Insurers come under fire for soaring premiums

Weekly whiplash news review: 7 days ended 3 Oct 2012:

With whiplash and other injury claims already raising costs, the insurance industry has come under fire for increasing premium prices even further.

Premium prices for motorists have already gone up by 12 per cent from 2009 to 2010. Meanwhile, the first three quarters of 2011 saw an additional 9 per cent increase – and while insurance companies point the finger at fraudulent personal injury claims, the Office of Fair Trading tells a different story.

The watchdog agency has put its foot down with insurers, sending them to the Competition Commission for a detailed investigation regarding why insurance costs are increasing by around £225 million a year as a result of high priced garage fees for vehicle repair and car hire fees for replacement vehicles whilst repairs are being undertaken. It’s not exactly aimed towards tackling the so-called ‘compensation culture’ ostensibly gripping the UK, but it’s a step in the right direction if it will result in slashed insurance costs for harried motorists.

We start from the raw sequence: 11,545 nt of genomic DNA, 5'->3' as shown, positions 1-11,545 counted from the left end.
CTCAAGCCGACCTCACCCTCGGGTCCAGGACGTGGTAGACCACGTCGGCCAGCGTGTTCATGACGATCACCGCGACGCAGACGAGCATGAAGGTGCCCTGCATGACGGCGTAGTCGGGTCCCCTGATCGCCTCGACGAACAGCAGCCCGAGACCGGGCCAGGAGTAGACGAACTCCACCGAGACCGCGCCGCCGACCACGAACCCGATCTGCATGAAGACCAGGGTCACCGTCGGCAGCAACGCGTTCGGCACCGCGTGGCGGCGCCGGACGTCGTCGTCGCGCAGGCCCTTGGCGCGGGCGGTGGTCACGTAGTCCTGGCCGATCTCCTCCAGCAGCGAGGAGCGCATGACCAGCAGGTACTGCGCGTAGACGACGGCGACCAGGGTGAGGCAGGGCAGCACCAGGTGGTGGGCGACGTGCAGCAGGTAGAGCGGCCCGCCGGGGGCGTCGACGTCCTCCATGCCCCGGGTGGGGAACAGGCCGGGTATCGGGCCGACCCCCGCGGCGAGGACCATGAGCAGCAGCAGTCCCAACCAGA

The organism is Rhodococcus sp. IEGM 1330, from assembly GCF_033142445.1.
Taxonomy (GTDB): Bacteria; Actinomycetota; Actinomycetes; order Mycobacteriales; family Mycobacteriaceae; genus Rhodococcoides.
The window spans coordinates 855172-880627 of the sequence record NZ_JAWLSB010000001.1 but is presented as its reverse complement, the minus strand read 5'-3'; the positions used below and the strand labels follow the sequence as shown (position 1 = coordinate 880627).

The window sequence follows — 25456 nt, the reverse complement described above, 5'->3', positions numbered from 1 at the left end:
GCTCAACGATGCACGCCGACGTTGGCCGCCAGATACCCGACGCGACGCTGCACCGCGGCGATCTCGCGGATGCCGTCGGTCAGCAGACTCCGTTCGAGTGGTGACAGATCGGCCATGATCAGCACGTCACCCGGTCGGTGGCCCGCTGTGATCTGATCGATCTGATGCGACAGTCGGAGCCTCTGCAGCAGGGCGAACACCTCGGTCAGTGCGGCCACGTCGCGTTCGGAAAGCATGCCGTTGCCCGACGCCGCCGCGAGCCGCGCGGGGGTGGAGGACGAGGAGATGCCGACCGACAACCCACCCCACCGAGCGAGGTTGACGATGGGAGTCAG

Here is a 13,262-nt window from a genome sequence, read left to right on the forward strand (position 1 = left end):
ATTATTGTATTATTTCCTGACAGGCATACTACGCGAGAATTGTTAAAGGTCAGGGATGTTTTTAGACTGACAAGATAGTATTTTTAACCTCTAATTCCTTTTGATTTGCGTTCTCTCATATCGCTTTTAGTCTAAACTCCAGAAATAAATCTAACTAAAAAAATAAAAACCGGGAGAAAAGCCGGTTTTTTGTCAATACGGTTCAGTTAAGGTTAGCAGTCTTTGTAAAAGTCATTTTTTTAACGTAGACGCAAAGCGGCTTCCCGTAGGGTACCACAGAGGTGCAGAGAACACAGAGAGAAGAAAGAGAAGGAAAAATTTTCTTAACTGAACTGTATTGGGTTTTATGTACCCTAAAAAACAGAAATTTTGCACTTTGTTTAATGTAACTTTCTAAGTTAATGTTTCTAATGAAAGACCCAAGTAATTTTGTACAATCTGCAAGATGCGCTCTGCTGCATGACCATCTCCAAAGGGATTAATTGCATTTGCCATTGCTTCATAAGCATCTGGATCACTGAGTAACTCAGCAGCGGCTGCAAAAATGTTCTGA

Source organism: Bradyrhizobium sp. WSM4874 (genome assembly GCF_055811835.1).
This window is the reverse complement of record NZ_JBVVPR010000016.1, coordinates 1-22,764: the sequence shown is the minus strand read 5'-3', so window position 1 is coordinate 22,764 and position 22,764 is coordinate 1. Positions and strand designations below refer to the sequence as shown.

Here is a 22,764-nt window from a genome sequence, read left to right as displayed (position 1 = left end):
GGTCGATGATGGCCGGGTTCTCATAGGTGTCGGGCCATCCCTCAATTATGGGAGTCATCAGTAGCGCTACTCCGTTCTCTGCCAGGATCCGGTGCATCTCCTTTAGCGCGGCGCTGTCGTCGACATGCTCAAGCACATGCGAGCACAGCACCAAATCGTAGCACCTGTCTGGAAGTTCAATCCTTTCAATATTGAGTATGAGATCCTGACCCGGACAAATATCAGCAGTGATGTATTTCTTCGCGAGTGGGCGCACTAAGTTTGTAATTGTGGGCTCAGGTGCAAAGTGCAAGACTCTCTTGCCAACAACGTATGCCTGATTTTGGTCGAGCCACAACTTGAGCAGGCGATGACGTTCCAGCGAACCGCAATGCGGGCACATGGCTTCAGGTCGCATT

Menwhile, fraudulent car accident claims have been a constant thorn in the side of the insurance industry and the average motorist. There were around 45,000 cases of car accident claim fraud uncovered in 2011, according to the Association of British Insurers, which cost the industry £541 million and equated to more than 850 false or spurious injury claims on a weekly basis – many of which are whiplash claims.

However, many of these dishonest motorists will now find themselves branded for their actions, thanks to the existence of the Insurance Fraud Register, an invaluable tool to be used against scammers and fraudsters hell-bent on raising the cost of insurance for the rest of the motoring public.

The amount of cash being paid out in personal injury compensation awards to customers of insurance companies is growing rapidly, with the ABI discovering that UK insurers are shelling out nearly £200 million every day in damages across all insurance sectors. The share paid out exclusively to motorists was found to be £19 million.

 

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